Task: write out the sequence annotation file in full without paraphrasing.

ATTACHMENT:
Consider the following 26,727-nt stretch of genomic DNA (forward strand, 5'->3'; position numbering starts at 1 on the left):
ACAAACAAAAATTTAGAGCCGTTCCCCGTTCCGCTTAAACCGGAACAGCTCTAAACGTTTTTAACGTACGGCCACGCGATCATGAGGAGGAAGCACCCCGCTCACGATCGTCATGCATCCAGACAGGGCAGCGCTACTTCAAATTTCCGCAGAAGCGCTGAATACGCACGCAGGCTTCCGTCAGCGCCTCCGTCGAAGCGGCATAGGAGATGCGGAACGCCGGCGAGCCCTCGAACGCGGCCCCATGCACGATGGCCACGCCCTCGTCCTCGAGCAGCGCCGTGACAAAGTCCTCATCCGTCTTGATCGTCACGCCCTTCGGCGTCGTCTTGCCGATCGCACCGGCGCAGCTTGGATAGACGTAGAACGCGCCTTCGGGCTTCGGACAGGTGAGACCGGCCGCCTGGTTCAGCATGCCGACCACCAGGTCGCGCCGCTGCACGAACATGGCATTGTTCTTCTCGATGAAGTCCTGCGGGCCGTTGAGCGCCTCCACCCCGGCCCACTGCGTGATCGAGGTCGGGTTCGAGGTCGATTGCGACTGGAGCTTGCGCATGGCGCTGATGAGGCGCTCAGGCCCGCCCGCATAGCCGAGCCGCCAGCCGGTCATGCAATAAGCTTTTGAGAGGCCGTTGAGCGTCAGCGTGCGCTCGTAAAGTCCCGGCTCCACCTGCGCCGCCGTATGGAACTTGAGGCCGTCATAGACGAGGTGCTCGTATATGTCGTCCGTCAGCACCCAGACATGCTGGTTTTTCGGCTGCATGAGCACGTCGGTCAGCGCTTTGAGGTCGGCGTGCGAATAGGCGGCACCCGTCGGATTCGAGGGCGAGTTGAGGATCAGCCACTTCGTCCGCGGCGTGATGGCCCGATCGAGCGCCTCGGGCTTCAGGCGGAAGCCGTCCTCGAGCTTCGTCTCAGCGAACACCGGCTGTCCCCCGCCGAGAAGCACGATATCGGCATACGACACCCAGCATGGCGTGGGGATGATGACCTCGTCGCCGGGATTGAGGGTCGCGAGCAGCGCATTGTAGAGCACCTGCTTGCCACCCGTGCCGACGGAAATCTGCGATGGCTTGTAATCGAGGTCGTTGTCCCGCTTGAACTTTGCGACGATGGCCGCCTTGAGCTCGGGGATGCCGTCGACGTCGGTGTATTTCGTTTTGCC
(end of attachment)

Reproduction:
Consider the following 26,727-nt stretch of genomic DNA (forward strand, 5'->3'; position numbering starts at 1 on the left):
ACAAACAAAAATTTAGAGCCGTTCCCCGTTCCGCTTAAACCGGAACAGCTCTAAACGTTTTTAACGTACGGCCACGCGATCATGAGGAGGAAGCACCCCGCTCACGATCGTCATGCATCCAGACAGGGCAGCGCTACTTCAAATTTCCGCAGAAGCGCTGAATACGCACGCAGGCTTCCGTCAGCGCCTCCGTCGAAGCGGCATAGGAGATGCGGAACGCCGGCGAGCCCTCGAACGCGGCCCCATGCACGATGGCCACGCCCTCGTCCTCGAGCAGCGCCGTGACAAAGTCCTCATCCGTCTTGATCGTCACGCCCTTCGGCGTCGTCTTGCCGATCGCACCGGCGCAGCTTGGATAGACGTAGAACGCGCCTTCGGGCTTCGGACAGGTGAGACCGGCCGCCTGGTTCAGCATGCCGACCACCAGGTCGCGCCGCTGCACGAACATGGCATTGTTCTTCTCGATGAAGTCCTGCGGGCCGTTGAGCGCCTCCACCCCGGCCCACTGCGTGATCGAGGTCGGGTTCGAGGTCGATTGCGACTGGAGCTTGCGCATGGCGCTGATGAGGCGCTCAGGCCCGCCCGCATAGCCGAGCCGCCAGCCGGTCATGCAATAAGCTTTTGAGAGGCCGTTGAGCGTCAGCGTGCGCTCGTAAAGTCCCGGCTCCACCTGCGCCGCCGTATGGAACTTGAGGCCGTCATAGACGAGGTGCTCGTATATGTCGTCCGTCAGCACCCAGACATGCTGGTTTTTCGGCTGCATGAGCACGTCGGTCAGCGCTTTGAGGTCGGCGTGCGAATAGGCGGCACCCGTCGGATTCGAGGGCGAGTTGAGGATCAGCCACTTCGTCCGCGGCGTGATGGCCCGATCGAGCGCCTCGGGCTTCAGGCGGAAGCCGTCCTCGAGCTTCGTCTCAGCGAACACCGGCTGTCCCCCGCCGAGAAGCACGATATCGGCATACGACACCCAGCATGGCGTGGGGATGATGACCTCGTCGCCGGGATTGAGGGTCGCGAGCAGCGCATTGTAGAGCACCTGCTTGCCACCCGTGCCGACGGAAATCTGCGATGGCTTGTAATCGAGGTCGTTGTCCCGCTTGAACTTTGCGACGATGGCCGCCTTGAGCTCGGGGATGCCGTCGACGTCGGTGTATTTCGTTTTGCC